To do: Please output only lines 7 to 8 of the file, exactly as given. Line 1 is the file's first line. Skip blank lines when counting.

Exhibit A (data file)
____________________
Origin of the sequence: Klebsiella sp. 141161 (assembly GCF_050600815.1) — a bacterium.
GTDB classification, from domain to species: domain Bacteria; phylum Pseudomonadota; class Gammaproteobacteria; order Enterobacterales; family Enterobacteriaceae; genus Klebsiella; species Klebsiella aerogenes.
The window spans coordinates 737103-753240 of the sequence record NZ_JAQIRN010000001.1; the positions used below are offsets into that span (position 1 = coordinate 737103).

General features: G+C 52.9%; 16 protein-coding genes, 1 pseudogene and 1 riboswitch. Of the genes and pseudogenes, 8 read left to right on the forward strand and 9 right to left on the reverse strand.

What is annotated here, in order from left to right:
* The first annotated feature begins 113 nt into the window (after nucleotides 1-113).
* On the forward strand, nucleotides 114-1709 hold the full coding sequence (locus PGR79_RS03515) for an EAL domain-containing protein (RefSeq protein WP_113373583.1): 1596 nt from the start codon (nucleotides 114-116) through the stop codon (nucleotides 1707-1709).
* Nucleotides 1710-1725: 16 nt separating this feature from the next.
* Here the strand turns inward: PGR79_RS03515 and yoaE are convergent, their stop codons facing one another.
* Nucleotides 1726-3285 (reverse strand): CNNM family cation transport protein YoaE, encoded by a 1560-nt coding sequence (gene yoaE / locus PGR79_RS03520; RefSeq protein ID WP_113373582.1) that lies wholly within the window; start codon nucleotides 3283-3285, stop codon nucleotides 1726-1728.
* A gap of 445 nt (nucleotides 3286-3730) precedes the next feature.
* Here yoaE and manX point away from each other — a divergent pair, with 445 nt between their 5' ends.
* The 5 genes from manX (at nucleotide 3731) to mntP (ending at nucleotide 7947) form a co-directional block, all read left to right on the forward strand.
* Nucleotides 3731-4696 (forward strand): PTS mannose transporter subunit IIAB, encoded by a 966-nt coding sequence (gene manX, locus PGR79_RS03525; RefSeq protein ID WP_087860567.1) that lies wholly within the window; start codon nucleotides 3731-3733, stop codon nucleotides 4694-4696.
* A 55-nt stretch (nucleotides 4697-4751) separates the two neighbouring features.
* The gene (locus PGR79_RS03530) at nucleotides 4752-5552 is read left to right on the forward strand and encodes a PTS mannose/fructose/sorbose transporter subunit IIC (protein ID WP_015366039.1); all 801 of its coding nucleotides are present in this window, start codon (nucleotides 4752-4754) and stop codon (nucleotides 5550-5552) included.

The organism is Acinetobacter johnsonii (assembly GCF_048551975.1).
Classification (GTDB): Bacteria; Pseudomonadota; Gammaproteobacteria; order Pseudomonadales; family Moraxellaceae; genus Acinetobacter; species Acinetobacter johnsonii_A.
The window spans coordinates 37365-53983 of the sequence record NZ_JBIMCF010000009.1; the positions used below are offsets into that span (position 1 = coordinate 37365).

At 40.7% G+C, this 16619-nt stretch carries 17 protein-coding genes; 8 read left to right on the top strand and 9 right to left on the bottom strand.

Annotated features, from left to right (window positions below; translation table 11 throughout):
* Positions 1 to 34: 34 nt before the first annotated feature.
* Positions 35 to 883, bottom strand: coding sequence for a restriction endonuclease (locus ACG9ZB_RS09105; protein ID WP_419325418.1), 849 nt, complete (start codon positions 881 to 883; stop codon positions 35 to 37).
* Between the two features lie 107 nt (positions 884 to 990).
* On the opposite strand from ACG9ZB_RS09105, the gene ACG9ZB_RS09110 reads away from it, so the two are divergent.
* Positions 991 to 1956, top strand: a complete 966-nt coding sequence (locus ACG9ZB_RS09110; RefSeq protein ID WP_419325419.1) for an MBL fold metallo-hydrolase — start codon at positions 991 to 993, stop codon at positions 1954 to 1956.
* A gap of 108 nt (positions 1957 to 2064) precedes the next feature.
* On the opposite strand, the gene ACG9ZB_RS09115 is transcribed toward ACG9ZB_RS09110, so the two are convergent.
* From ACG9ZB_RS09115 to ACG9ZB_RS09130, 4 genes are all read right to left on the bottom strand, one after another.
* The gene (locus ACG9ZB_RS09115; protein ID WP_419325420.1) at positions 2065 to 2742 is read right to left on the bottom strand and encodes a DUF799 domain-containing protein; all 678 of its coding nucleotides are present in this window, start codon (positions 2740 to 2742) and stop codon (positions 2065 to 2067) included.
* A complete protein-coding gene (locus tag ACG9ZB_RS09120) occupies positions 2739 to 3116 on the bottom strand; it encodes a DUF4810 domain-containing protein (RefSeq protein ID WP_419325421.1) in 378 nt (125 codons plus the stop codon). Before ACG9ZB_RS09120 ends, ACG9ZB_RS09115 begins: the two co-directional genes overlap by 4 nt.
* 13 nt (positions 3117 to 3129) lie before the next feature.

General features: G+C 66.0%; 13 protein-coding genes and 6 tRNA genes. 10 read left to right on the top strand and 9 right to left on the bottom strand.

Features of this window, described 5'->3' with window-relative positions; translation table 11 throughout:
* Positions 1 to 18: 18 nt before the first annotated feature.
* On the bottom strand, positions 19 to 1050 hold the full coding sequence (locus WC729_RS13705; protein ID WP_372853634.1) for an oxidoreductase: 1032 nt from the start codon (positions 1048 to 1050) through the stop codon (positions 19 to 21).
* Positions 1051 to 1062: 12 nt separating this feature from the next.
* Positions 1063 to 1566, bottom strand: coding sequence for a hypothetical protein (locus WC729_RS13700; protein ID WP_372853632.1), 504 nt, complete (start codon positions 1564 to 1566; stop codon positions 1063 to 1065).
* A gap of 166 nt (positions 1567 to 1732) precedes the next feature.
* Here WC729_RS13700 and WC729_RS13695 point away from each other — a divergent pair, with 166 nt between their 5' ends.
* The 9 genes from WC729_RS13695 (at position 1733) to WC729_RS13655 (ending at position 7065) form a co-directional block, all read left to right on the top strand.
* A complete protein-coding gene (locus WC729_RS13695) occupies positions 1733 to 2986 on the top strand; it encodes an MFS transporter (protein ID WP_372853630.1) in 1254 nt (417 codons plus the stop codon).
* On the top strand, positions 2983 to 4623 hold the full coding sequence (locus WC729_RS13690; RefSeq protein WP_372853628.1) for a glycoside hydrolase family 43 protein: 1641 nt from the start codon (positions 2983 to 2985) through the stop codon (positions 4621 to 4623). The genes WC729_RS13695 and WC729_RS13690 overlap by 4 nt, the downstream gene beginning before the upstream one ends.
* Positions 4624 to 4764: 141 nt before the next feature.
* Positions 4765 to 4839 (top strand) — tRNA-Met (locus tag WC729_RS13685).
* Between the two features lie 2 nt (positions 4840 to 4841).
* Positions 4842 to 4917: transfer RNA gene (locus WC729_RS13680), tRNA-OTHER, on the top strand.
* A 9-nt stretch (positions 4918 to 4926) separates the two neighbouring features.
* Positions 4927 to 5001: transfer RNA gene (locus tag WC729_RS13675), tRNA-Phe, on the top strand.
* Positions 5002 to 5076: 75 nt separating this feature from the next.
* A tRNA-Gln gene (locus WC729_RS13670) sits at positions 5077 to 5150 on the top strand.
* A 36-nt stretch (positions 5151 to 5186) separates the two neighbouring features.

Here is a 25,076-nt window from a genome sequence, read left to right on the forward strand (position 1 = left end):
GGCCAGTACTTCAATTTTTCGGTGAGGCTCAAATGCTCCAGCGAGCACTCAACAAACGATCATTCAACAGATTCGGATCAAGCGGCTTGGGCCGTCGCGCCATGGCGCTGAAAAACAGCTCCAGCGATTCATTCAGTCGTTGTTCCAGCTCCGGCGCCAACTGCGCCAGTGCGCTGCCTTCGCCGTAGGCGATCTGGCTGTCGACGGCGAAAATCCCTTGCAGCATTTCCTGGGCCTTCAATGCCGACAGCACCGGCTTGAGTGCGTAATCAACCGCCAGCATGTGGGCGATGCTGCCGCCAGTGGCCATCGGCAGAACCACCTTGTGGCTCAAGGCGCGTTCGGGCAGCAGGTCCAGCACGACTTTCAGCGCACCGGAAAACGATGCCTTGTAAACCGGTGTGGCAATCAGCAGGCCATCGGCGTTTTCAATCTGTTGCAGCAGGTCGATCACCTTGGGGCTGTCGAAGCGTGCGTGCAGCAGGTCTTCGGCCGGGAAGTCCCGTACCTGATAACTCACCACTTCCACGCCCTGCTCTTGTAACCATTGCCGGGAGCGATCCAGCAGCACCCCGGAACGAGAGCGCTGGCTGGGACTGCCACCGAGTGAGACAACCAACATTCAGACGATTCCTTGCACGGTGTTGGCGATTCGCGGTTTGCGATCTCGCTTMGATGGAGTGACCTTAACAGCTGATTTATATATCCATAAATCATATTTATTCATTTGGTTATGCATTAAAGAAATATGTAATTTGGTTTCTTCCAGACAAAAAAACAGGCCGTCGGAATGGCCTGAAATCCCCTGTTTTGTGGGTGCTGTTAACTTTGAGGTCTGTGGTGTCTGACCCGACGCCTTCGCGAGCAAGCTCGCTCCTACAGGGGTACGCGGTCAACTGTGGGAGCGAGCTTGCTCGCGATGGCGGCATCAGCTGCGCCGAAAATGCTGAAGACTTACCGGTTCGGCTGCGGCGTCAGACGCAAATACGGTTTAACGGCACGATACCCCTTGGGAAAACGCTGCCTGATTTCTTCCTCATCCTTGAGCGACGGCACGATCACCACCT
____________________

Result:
* On the forward strand, nucleotides 114-1709 hold the full coding sequence (locus PGR79_RS03515) for an EAL domain-containing protein (RefSeq protein WP_113373583.1): 1596 nt from the start codon (nucleotides 114-116) through the stop codon (nucleotides 1707-1709).
* Nucleotides 1710-1725: 16 nt separating this feature from the next.